From pre-med student to senior data analyst
By keeping an open mind, following her curiosity and seeking advice from mentors, Geeta turned an interest in technology into a successful career.
TOP 3 LESSONS
- Follow your passions and your interests as they evolve.
- Take advantage of any resources you have available to get to the next step.
- Find mentors who can help guide you along the way.
Bachelor of science
in biological sciences with a minor in nutrition
Dual master’s degrees
Master of Public Health in epidemiology and a master's in biomedical sciences.
at Health Research & Educational Trust of New Jersey. Learned SPSS software, which sparked an interest in data exploration and analytics.
in ORISE epidemiology with the US Army Public Health Center (APHC) Epidemiology and Disease Surveillance Directorate.
by the US Air Force for a data analyst position, then landed a senior data analyst job in New York.
enrolled in the big data certification program through the SAS Academy for Data Science.
SEE THE BENEFITS
ON LEARNING SAS®
During my time as a Master of Public Health student, I was introduced to SAS in a biocomputing class. I continued using it in other courses.
SAS is rated one of the top skills to have in today's job market.
of professionals want mentors, but only 37% have one.
ON FINDING A MENTOR
My career has developed into this incredible profession where I found my niche as a result of various mentors who recognized my interests and guided me in my journey.
There are so many cool things to learn and not enough time. I need a clone!
Q: When did you first start thinking about becoming a data analyst? Were there any skills or talents you had as a kid that led you in this direction?
A: I always had a desire to be involved in the medical profession and decided to pursue a pre-medical track while in college. I earned a Bachelor of Science in biological sciences from Cook College, Rutgers, the State University of New Jersey. After graduation, I was offered a position at an infectious disease laboratory as a clinical laboratory technician. I thoroughly enjoyed this work and decided to earn a master's in biomedical sciences – I felt it would solidify my scientific background and continue in the STEM field.
I [later] met with the school’s dean and was encouraged to pursue a Master of Public Health with a specialization in epidemiology. This dean later became a mentor to me.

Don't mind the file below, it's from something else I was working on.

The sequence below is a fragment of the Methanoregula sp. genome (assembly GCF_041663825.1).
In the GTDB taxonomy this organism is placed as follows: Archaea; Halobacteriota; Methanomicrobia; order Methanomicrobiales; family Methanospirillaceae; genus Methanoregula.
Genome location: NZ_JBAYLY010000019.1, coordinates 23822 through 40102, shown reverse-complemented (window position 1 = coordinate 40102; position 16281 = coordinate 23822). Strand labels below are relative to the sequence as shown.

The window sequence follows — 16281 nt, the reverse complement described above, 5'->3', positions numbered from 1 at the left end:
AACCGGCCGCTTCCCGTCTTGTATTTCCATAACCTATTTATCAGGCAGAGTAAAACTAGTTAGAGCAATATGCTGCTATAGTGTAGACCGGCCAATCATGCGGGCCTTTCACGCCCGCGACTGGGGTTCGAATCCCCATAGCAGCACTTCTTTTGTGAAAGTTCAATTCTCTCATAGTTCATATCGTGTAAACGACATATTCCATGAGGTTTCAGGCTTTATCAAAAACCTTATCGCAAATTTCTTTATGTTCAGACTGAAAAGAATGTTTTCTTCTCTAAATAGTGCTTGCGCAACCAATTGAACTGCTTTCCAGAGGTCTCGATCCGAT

Q: By this point, did you have a pretty solid idea of what you wanted to do careerwise, or were you still figuring it out?
A: In the final year of my program, I served as a research assistant at the Health Research & Educational Trust of New Jersey, where I helped design, plan and conduct epidemiological research. I learned new software for data exploration and analysis. This proved helpful in my next position.
Read more of Geeta's story
Q: What happened after grad school? Did you land a job right away?
A: After graduation, I went to my grad school’s career center to help me with my résumé, mock interviews and job search. I found a job with the Oak Ridge Institute for Science and Education; I thought it would be a great opportunity for me to gain experience in the federal government sector. I applied for an ORISE Epidemiology Fellowship with the US Army Public Health Center’s Epidemiology and Disease Surveillance Directorate. Since this position required public health knowledge and SPSS skills, it was a perfect fit for me.
Q: Clearly you had an interest in public health and technology. Which came first, and how did you merge the two?
A: While at the Army, I discovered my interest in the data management aspect of the epidemiological research process. This sparked my desire to pursue the next position with the Air Force – I was recruited for a data analyst position within the Public Health Research Department at the US Air Force School of Aerospace Medicine. It gave me a chance to use my SAS skills that I learned in the MPH program, and I loved it!
Q: Tell us about your current job. What skills do you get to use, and what do you like about it?
A: I’m supporting the Department of Defense Global Respiratory Pathogen Surveillance Program at USAFSAM. This program monitors respiratory disease burden in the military on a global scale to ensure force health protection. I serve multiple functions on this team as a data analyst, epidemiologist and occasional backup to our application engineer.
Q: Looking back on your education and career path, is there anything you’d do differently?
A: I would have taken more computer science and technology-related courses in school. I think that would have helped me – but technology is constantly changing. To stay ahead of those waves, you need to be a continuous learner.
I think it is extremely important to identify those individuals who have been where you want to go and tap into their wisdom.